Surrogacy FAQs

What is a surrogate?

The word surrogate just means appointed to act in the place of.  Surrogacy refers to an arrangement whereby a woman agrees to become pregnant for the purpose of gestating and giving birth to a child for a couple or single person with the intention of giving that child to that person/people once the child is born (also called surrogate pregnancy).

What are the different types of Surrogacy?

Complete/ Gestational surrogacy

The surrogate mother is implanted with an already fertilized embryo which may be produced using in vitro fertilisation (IVF), via the Intended Parents egg and sperm or using a donated or purchased egg  (in the case of gay males) or sperm.  In this case the pregnant woman makes no genetic contribution to the child. This type of surrogacy is far more common amongst Australians,  and is viewed as providing a greater distance between the surrogate mother and the child.

Traditional/ Partial/Straight surrogacy

The gestational surrogate provides the egg for the child and is impregnated with the sperm of the commissioning father (usually through artificial insemination). In these cases, the gestational surrogate is genetically linked to the child but she relinquishes any legal rights of parentage over the child to the commissioning parents.

What types of surrogacy agreements exist?

Altruistic or non-compensated surrogacy arrangements are those where the surrogate agrees to receive no payment or reward, except for medical, legal, travel and other out-of-pocket expenses. In some cases, payment for lost work hours is also allowed. Altruistic surrogacy is legal, albeit tightly regulated in some jurisdictions.

Compensated or commercial surrogacy arrangements are those in which the party seeking a child agree to pay a fee to the surrogate beyond the cost of her medical needs.

What motivates a Surrogate to Carry a Baby?

Contrary to popular belief, surrogates are not all poor women being exploited for their fertility. Many are middle-class women who want to help make families. They come from all walks of life.

The emotions involved in surrogacy are very strong on both sides. Surrogates need to make sure they have appropriate support before choosing surrogacy. Online support groups exist in countries like the US, Australia and the UK for surrogates.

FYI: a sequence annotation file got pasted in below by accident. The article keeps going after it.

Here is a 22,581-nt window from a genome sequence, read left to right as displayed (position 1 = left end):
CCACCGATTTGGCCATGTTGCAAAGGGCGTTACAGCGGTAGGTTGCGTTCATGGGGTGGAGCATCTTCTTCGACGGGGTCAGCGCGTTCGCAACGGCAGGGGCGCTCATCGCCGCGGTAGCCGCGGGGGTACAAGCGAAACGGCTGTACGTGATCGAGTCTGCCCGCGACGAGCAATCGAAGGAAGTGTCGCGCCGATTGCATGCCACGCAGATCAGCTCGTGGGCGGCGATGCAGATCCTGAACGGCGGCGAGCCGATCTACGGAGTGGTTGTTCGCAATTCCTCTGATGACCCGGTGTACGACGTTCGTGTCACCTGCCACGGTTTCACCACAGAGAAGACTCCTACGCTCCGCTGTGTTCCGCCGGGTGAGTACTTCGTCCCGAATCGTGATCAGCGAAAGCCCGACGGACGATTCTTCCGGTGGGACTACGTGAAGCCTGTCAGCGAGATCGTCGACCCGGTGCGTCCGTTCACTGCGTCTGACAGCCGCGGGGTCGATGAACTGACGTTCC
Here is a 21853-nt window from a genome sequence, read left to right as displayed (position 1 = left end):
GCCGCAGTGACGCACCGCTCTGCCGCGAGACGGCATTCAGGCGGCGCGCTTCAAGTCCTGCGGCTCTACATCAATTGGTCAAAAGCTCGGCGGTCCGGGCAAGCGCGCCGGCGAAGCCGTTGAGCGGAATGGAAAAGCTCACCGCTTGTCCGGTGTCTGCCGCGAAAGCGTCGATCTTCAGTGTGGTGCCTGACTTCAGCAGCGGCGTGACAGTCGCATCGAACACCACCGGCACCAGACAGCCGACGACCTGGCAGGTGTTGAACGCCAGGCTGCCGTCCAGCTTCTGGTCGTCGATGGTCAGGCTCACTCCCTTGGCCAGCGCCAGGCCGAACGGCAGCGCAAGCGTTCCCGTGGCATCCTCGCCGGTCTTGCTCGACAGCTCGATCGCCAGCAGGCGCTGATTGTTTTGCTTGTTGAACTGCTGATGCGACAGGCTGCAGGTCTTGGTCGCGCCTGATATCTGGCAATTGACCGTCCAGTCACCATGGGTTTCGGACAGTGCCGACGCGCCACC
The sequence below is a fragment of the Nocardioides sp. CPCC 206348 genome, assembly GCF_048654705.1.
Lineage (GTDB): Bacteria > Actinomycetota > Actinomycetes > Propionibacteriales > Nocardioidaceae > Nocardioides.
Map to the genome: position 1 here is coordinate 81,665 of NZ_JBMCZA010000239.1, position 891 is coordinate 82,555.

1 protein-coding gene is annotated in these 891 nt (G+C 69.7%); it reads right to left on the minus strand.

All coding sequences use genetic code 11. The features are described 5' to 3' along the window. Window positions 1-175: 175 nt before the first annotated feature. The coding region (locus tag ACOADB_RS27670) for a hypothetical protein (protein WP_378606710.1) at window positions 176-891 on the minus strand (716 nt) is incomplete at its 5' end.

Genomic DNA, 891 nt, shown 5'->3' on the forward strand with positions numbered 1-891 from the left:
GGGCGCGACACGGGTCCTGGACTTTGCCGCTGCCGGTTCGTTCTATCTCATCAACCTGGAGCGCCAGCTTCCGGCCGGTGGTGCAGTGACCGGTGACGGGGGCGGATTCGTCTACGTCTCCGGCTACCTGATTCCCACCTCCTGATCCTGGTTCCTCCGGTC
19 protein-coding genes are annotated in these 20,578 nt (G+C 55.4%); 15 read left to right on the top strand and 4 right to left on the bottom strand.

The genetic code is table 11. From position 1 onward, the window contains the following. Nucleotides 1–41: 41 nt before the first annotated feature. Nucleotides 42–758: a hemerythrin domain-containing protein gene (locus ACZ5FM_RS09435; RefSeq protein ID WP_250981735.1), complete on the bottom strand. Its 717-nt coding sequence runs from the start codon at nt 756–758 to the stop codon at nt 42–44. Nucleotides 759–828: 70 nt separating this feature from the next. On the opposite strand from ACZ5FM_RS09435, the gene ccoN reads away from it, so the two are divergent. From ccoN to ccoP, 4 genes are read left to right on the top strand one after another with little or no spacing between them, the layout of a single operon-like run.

How Do Surrogates Feel About Relinquishing a Child?

Research carried out by the Family and Child Psychology Research Centre at Cambridge University, UK shows that properly screened surrogates rarely have difficulty relinquishing rights to a surrogate child.

Most stories (especially movie dramas) about the subject focus on the problems  and conflicts that may arise from surrogacy, but this is very rare in reality. Most surrogate arrangements end without problems, with both the intending parents and the surrogate coming away satisfied.

What sort of people use surrogacy?

In some cases it is the only available option for a couple who wish to have a child that is genetically related to at least one of them. People who choose surrogacy may be:

  • heterosexual women who are unable to carry a child due to a range of factors (eg infertility, hysterectomy, absent  or poorly functioning ovaries, an absent uterus, a maternal disease which precludes pregnancy, recurrent pregnancy loss, or repeated IVF implantation failures)
  • single women or lesbian couples who can’t carry a baby
  • single or same-sex partnered men

How do I choose a donor?
If you not using your own eggs or those of a friend, this is another step you must take. In some countries, only altruistic donors are allowed. In some countries donors must be known, in others they must be anonymous. This depends on cultural beliefs and hence laws. There are numerous agencies that provide egg donor services and you should “shop” around.

Egg donors can cost from US$4000 upwards. Previous egg donors often charge higher fees. You will generally get full personality, educational and medical profiles of the egg donor together with photographs. Some agencies also provide videos.

An Egg Donor is a very personal choice. In many cases the egg donor that is chosen results in a successful pregnancy, however some intending parents have had to select a second egg donor later, due to difficulties relating to successfully becoming pregnant.

What is Independent Surrogacy?

There are a number of consumer-run websites and forums that can enable intended parents and surrogates around the world to privately match with each other (eg, These can be useful resources and can avoid the costs of a surrogacy agency, particularly in countries which do not allow surrogates or intended parents to advertise openly.

However there are dangers inherent in such DIY arrangements for both surrogates and intended parents.

Common risks include
  • Surrogates who may have had no psychological screening, STD testing or criminal checks as to their suitability
  • Intended parents being asked for unplanned/unreasonable/unlawful payments from surrogates
  • Communication problems between surrogates and IPs due to inadequate expectation setting and planning
  • Lack of legal planning to ensure transfer of parentage is possible